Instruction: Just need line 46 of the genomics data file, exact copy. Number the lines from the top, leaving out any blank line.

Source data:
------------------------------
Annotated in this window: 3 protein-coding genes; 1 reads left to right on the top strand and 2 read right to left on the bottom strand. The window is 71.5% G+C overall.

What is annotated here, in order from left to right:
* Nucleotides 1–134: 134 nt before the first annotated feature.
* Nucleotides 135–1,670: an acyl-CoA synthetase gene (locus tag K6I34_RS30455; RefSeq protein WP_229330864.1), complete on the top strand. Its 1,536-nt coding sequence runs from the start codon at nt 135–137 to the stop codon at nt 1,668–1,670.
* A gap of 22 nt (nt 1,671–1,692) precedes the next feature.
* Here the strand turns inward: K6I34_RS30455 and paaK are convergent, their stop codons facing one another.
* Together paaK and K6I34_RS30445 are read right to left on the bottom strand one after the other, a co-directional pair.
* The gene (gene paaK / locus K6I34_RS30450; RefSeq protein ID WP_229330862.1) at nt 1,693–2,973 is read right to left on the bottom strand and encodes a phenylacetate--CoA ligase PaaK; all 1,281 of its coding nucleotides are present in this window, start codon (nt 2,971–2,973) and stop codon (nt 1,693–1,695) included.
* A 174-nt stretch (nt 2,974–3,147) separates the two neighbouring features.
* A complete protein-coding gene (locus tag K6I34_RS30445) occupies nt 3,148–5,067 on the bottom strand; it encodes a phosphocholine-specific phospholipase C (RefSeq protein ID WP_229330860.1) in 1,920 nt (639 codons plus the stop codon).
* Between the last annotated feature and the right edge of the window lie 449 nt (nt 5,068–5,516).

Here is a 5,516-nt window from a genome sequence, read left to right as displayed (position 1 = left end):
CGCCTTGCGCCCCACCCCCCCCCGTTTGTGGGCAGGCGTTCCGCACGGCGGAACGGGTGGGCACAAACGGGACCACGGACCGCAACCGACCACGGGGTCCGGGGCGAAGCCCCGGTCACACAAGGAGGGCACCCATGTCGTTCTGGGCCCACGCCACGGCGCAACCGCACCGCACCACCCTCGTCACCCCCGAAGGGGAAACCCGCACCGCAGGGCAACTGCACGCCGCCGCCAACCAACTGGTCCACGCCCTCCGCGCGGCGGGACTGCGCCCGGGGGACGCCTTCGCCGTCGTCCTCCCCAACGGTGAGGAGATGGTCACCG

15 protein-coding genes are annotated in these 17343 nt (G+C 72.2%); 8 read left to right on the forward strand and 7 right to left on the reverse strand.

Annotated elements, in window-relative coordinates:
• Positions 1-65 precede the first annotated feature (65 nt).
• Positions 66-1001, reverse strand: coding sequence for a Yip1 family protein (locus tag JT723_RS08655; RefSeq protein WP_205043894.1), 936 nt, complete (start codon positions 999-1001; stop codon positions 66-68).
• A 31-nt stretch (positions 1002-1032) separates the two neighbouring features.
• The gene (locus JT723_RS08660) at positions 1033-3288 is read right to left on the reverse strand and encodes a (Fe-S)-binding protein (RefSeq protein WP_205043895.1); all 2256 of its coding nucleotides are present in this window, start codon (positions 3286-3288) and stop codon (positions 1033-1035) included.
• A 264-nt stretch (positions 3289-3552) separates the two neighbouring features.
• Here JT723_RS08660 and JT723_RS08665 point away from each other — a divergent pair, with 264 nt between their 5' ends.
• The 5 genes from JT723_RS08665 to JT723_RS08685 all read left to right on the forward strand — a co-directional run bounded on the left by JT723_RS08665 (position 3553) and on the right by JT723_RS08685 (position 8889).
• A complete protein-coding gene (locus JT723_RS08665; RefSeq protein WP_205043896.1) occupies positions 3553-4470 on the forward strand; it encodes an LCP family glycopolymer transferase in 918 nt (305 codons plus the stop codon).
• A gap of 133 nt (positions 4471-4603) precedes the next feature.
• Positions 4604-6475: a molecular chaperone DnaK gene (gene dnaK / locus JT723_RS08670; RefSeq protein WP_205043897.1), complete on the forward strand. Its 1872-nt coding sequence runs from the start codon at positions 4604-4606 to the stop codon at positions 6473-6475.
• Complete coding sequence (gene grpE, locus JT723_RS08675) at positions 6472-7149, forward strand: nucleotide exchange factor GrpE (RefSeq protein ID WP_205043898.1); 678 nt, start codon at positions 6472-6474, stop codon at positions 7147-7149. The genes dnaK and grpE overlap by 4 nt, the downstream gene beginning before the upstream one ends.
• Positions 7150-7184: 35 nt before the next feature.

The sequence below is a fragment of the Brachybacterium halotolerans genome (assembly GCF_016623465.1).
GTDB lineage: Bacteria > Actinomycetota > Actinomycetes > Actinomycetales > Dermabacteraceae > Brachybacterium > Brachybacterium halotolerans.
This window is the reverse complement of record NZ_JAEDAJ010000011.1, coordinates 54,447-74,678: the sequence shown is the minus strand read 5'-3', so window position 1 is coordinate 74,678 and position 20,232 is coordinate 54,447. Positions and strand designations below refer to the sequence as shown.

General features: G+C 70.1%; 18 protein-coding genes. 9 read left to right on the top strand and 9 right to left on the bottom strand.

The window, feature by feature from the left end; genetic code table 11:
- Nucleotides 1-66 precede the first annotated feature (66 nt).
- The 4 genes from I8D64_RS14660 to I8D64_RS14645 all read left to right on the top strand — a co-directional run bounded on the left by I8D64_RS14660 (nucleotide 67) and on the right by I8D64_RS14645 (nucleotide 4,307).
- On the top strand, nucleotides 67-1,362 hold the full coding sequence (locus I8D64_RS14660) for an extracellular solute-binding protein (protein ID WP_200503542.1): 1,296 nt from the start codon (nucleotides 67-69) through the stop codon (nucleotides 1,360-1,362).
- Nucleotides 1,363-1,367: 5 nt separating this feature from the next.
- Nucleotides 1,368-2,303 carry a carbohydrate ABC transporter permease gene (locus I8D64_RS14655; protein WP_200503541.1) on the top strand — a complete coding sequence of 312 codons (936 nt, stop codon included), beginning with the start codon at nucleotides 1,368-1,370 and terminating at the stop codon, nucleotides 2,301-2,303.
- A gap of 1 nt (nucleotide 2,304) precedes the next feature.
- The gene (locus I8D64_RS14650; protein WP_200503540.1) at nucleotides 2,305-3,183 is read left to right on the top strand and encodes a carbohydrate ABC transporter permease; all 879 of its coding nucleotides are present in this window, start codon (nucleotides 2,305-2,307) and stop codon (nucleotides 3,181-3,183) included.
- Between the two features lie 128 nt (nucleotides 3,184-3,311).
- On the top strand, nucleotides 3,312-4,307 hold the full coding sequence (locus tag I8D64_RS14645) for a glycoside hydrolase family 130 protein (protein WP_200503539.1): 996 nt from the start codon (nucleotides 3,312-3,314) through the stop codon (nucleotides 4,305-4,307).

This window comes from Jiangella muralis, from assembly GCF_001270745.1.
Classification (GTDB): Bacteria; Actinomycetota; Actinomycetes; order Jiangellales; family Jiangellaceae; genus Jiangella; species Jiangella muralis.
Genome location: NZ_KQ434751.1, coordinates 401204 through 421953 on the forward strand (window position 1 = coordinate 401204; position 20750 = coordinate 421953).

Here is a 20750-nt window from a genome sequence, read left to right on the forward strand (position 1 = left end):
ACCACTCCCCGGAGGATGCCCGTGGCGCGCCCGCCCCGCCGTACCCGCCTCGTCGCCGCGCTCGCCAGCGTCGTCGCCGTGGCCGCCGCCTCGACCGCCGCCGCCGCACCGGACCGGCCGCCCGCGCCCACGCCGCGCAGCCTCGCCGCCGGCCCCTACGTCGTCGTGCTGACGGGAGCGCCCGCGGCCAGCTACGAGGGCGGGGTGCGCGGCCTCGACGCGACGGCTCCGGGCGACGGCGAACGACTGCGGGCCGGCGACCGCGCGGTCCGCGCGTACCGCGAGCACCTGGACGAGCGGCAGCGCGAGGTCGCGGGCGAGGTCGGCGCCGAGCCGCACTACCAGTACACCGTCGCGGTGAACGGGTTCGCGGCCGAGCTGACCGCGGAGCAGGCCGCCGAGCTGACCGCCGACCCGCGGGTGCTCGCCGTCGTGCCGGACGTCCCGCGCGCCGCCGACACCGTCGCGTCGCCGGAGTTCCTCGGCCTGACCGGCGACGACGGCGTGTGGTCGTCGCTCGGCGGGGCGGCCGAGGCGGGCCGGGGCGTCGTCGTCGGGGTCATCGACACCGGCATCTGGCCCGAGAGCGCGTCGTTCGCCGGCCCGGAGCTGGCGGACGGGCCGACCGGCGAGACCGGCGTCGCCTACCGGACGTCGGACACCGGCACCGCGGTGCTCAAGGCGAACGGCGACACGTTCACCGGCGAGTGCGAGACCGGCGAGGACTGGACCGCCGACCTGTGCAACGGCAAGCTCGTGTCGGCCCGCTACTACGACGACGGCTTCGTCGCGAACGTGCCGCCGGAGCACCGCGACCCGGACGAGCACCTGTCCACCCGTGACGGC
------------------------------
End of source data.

ACCACTCCCCGGAGGATGCCCGTGGCGCGCCCGCCCCGCCGTACCCGCCTCGTCGCCGCGCTCGCCAGCGTCGTCGCCGTGGCCGCCGCCTCGACCGCCGCCGCCGCACCGGACCGGCCGCCCGCGCCCACGCCGCGCAGCCTCGCCGCCGGCCCCTACGTCGTCGTGCTGACGGGAGCGCCCGCGGCCAGCTACGAGGGCGGGGTGCGCGGCCTCGACGCGACGGCTCCGGGCGACGGCGAACGACTGCGGGCCGGCGACCGCGCGGTCCGCGCGTACCGCGAGCACCTGGACGAGCGGCAGCGCGAGGTCGCGGGCGAGGTCGGCGCCGAGCCGCACTACCAGTACACCGTCGCGGTGAACGGGTTCGCGGCCGAGCTGACCGCGGAGCAGGCCGCCGAGCTGACCGCCGACCCGCGGGTGCTCGCCGTCGTGCCGGACGTCCCGCGCGCCGCCGACACCGTCGCGTCGCCGGAGTTCCTCGGCCTGACCGGCGACGACGGCGTGTGGTCGTCGCTCGGCGGGGCGGCCGAGGCGGGCCGGGGCGTCGTCGTCGGGGTCATCGACACCGGCATCTGGCCCGAGAGCGCGTCGTTCGCCGGCCCGGAGCTGGCGGACGGGCCGACCGGCGAGACCGGCGTCGCCTACCGGACGTCGGACACCGGCACCGCGGTGCTCAAGGCGAACGGCGACACGTTCACCGGCGAGTGCGAGACCGGCGAGGACTGGACCGCCGACCTGTGCAACGGCAAGCTCGTGTCGGCCCGCTACTACGACGACGGCTTCGTCGCGAACGTGCCGCCGGAGCACCGCGACCCGGACGAGCACCTGTCCACCCGTGACGGC